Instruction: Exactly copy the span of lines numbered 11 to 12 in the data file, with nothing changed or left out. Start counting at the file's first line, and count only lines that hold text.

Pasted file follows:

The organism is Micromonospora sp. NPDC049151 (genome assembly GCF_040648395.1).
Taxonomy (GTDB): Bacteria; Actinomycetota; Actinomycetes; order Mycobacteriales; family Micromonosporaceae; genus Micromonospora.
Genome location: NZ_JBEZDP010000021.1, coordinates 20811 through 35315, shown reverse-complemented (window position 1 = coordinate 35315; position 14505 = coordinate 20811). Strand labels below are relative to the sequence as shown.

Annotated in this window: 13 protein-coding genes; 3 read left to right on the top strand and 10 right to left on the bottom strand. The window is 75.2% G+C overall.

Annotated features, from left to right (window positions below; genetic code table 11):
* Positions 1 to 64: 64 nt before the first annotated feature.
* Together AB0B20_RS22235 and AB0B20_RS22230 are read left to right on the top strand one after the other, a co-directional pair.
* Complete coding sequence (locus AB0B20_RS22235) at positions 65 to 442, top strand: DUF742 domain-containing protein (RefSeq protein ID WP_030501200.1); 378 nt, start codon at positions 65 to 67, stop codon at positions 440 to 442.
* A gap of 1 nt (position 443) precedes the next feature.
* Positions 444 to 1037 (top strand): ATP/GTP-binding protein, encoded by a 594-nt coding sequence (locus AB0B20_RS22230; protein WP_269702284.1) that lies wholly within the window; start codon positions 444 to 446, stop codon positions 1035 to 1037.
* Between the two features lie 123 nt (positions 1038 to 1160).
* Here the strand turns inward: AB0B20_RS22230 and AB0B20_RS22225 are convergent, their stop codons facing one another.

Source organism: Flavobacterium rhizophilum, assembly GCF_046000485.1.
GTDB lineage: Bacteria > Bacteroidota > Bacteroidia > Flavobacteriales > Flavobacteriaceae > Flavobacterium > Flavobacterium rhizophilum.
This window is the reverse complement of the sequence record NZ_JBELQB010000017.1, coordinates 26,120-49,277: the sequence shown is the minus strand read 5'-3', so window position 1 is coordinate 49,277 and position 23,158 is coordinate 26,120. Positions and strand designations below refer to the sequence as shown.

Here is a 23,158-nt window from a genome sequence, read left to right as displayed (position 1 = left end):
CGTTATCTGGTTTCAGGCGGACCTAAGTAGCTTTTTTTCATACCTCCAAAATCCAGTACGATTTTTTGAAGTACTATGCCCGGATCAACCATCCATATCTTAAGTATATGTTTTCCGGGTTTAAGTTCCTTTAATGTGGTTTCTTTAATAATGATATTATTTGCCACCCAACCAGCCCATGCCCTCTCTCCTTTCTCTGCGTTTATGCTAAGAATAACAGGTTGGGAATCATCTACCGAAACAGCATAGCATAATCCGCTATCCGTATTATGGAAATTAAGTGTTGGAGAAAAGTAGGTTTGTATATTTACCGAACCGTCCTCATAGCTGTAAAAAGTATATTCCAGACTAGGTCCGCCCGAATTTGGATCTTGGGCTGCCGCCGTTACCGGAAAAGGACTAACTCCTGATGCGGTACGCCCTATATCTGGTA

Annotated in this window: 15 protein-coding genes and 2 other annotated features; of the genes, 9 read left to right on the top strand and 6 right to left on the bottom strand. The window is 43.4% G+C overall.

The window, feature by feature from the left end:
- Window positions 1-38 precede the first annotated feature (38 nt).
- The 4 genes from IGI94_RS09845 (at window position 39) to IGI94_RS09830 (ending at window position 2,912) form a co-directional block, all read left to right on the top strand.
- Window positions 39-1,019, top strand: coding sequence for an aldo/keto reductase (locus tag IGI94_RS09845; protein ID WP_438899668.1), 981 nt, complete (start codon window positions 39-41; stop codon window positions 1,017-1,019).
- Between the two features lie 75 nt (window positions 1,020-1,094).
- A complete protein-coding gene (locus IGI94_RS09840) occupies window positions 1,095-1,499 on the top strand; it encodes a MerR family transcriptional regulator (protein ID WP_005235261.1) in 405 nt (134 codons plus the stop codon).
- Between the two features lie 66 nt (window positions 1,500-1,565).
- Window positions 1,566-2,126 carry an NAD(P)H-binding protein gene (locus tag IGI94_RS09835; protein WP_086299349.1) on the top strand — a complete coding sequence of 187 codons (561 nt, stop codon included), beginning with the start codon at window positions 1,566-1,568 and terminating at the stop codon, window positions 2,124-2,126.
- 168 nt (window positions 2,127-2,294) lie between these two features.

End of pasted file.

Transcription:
* Between the two features lie 123 nt (positions 1038 to 1160).
* Here the strand turns inward: AB0B20_RS22230 and AB0B20_RS22225 are convergent, their stop codons facing one another.